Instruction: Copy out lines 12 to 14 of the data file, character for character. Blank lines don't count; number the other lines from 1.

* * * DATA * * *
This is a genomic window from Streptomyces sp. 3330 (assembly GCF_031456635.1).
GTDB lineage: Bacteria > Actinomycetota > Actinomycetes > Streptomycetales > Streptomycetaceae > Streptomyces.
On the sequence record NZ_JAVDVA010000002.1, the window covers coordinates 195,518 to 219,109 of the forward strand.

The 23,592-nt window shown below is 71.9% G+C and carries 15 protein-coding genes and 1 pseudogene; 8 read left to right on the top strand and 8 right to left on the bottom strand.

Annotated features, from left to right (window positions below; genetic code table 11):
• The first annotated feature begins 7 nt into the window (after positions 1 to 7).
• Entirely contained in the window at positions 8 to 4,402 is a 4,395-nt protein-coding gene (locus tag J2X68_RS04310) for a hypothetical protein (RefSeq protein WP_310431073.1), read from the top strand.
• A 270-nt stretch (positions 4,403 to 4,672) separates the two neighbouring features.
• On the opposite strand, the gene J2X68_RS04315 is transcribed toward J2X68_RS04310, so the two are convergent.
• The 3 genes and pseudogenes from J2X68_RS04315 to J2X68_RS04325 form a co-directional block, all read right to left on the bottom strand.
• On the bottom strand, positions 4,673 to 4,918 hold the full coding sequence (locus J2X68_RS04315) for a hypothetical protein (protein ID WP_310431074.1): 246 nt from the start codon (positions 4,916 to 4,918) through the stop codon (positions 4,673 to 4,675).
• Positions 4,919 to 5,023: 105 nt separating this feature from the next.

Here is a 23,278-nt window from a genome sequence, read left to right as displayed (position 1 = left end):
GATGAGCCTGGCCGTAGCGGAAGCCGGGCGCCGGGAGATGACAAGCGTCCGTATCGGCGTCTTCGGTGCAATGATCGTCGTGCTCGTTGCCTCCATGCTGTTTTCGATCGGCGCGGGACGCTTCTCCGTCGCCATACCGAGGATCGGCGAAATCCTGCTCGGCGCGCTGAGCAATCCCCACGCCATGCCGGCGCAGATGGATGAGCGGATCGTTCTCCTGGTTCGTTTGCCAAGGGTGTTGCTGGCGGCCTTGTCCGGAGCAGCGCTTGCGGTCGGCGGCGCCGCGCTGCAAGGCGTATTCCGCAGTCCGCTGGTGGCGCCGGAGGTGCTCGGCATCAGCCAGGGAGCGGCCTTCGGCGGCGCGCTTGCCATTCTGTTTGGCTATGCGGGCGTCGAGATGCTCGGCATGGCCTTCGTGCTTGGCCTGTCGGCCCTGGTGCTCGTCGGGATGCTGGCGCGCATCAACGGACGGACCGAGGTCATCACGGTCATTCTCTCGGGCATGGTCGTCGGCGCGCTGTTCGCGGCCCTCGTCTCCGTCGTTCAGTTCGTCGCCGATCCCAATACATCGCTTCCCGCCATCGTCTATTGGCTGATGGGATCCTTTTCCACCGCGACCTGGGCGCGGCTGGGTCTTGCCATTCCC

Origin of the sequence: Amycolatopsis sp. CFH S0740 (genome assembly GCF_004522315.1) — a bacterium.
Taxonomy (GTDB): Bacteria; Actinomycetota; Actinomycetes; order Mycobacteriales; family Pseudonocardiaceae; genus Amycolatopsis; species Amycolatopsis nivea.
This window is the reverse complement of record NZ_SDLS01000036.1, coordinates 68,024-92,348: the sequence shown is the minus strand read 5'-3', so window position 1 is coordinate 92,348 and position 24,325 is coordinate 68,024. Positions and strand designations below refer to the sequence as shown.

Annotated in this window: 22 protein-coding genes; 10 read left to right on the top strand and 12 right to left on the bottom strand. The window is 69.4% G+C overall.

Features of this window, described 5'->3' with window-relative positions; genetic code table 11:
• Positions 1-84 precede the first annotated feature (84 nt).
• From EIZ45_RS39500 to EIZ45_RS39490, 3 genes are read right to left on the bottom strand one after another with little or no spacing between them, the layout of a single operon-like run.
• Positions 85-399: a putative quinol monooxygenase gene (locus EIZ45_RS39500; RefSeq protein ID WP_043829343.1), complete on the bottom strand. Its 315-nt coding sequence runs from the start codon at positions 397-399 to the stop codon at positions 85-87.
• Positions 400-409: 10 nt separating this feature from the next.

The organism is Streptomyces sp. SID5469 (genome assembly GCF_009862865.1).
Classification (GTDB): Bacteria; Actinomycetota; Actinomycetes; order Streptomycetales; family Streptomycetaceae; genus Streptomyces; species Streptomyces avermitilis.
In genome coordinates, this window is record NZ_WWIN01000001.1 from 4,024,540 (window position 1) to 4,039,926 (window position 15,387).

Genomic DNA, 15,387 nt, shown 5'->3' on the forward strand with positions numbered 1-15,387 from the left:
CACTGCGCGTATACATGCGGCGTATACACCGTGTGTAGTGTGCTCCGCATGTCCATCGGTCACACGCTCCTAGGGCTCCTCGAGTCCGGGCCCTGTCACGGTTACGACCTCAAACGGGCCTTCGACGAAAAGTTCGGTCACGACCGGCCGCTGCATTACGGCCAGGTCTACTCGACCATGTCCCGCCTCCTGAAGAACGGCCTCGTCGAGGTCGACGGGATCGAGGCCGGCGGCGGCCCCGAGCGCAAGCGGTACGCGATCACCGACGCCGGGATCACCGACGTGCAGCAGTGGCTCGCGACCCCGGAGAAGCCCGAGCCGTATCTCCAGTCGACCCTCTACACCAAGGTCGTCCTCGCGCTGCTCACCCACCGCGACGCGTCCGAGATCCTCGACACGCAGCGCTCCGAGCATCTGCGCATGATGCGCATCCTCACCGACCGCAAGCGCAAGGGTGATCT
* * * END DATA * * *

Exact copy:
• Positions 4,919 to 5,023: 105 nt separating this feature from the next.

Here is a 23,278-nt window from a genome sequence, read left to right as displayed (position 1 = left end):
GATGAGCCTGGCCGTAGCGGAAGCCGGGCGCCGGGAGATGACAAGCGTCCGTATCGGCGTCTTCGGTGCAATGATCGTCGTGCTCGTTGCCTCCATGCTGTTTTCGATCGGCGCGGGACGCTTCTCCGTCGCCATACCGAGGATCGGCGAAATCCTGCTCGGCGCGCTGAGCAATCCCCACGCCATGCCGGCGCAGATGGATGAGCGGATCGTTCTCCTGGTTCGTTTGCCAAGGGTGTTGCTGGCGGCCTTGTCCGGAGCAGCGCTTGCGGTCGGCGGCGCCGCGCTGCAAGGCGTATTCCGCAGTCCGCTGGTGGCGCCGGAGGTGCTCGGCATCAGCCAGGGAGCGGCCTTCGGCGGCGCGCTTGCCATTCTGTTTGGCTATGCGGGCGTCGAGATGCTCGGCATGGCCTTCGTGCTTGGCCTGTCGGCCCTGGTGCTCGTCGGGATGCTGGCGCGCATCAACGGACGGACCGAGGTCATCACGGTCATTCTCTCGGGCATGGTCGTCGGCGCGCTGTTCGCGGCCCTCGTCTCCGTCGTTCAGTTCGTCGCCGATCCCAATACATCGCTTCCCGCCATCGTCTATTGGCTGATGGGATCCTTTTCCACCGCGACCTGGGCGCGGCTGGGTCTTGCCATTCCC